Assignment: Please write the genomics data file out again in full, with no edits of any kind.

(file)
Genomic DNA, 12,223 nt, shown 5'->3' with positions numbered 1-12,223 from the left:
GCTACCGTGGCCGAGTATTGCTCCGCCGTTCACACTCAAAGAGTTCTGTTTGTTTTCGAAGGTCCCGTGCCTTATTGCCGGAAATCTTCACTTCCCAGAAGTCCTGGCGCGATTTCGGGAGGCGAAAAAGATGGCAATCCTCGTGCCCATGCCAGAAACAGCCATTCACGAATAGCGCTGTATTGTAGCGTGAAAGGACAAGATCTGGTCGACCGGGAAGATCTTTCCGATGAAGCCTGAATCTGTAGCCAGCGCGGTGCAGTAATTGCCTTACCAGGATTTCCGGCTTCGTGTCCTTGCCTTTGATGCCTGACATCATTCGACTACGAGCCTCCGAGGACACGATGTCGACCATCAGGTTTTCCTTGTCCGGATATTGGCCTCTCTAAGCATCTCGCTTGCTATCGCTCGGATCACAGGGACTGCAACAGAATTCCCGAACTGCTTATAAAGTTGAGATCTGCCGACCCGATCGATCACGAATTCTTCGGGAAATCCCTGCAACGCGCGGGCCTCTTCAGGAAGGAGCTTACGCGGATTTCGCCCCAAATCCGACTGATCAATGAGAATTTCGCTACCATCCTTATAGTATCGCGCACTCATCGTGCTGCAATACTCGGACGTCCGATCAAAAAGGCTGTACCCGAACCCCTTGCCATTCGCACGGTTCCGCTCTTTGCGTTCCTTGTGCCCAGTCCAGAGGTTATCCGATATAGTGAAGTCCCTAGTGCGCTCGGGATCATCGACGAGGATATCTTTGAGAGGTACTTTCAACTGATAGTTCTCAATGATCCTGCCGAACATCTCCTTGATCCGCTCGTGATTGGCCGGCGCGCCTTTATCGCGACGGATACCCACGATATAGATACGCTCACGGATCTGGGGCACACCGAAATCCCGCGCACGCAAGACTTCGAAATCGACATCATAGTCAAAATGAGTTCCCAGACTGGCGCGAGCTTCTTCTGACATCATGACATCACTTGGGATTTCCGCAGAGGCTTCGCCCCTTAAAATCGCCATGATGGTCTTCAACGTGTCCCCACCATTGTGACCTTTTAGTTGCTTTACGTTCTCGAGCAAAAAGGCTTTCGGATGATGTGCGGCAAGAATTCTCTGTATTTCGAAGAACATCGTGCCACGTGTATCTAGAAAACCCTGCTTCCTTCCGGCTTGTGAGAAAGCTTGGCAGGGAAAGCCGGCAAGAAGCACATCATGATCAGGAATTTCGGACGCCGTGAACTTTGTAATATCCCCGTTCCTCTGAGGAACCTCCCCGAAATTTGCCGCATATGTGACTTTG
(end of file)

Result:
Genomic DNA, 12,223 nt, shown 5'->3' with positions numbered 1-12,223 from the left:
GCTACCGTGGCCGAGTATTGCTCCGCCGTTCACACTCAAAGAGTTCTGTTTGTTTTCGAAGGTCCCGTGCCTTATTGCCGGAAATCTTCACTTCCCAGAAGTCCTGGCGCGATTTCGGGAGGCGAAAAAGATGGCAATCCTCGTGCCCATGCCAGAAACAGCCATTCACGAATAGCGCTGTATTGTAGCGTGAAAGGACAAGATCTGGTCGACCGGGAAGATCTTTCCGATGAAGCCTGAATCTGTAGCCAGCGCGGTGCAGTAATTGCCTTACCAGGATTTCCGGCTTCGTGTCCTTGCCTTTGATGCCTGACATCATTCGACTACGAGCCTCCGAGGACACGATGTCGACCATCAGGTTTTCCTTGTCCGGATATTGGCCTCTCTAAGCATCTCGCTTGCTATCGCTCGGATCACAGGGACTGCAACAGAATTCCCGAACTGCTTATAAAGTTGAGATCTGCCGACCCGATCGATCACGAATTCTTCGGGAAATCCCTGCAACGCGCGGGCCTCTTCAGGAAGGAGCTTACGCGGATTTCGCCCCAAATCCGACTGATCAATGAGAATTTCGCTACCATCCTTATAGTATCGCGCACTCATCGTGCTGCAATACTCGGACGTCCGATCAAAAAGGCTGTACCCGAACCCCTTGCCATTCGCACGGTTCCGCTCTTTGCGTTCCTTGTGCCCAGTCCAGAGGTTATCCGATATAGTGAAGTCCCTAGTGCGCTCGGGATCATCGACGAGGATATCTTTGAGAGGTACTTTCAACTGATAGTTCTCAATGATCCTGCCGAACATCTCCTTGATCCGCTCGTGATTGGCCGGCGCGCCTTTATCGCGACGGATACCCACGATATAGATACGCTCACGGATCTGGGGCACACCGAAATCCCGCGCACGCAAGACTTCGAAATCGACATCATAGTCAAAATGAGTTCCCAGACTGGCGCGAGCTTCTTCTGACATCATGACATCACTTGGGATTTCCGCAGAGGCTTCGCCCCTTAAAATCGCCATGATGGTCTTCAACGTGTCCCCACCATTGTGACCTTTTAGTTGCTTTACGTTCTCGAGCAAAAAGGCTTTCGGATGATGTGCGGCAAGAATTCTCTGTATTTCGAAGAACATCGTGCCACGTGTATCTAGAAAACCCTGCTTCCTTCCGGCTTGTGAGAAAGCTTGGCAGGGAAAGCCGGCAAGAAGCACATCATGATCAGGAATTTCGGACGCCGTGAACTTTGTAATATCCCCGTTCCTCTGAGGAACCTCCCCGAAATTTGCCGCATATGTGACTTTG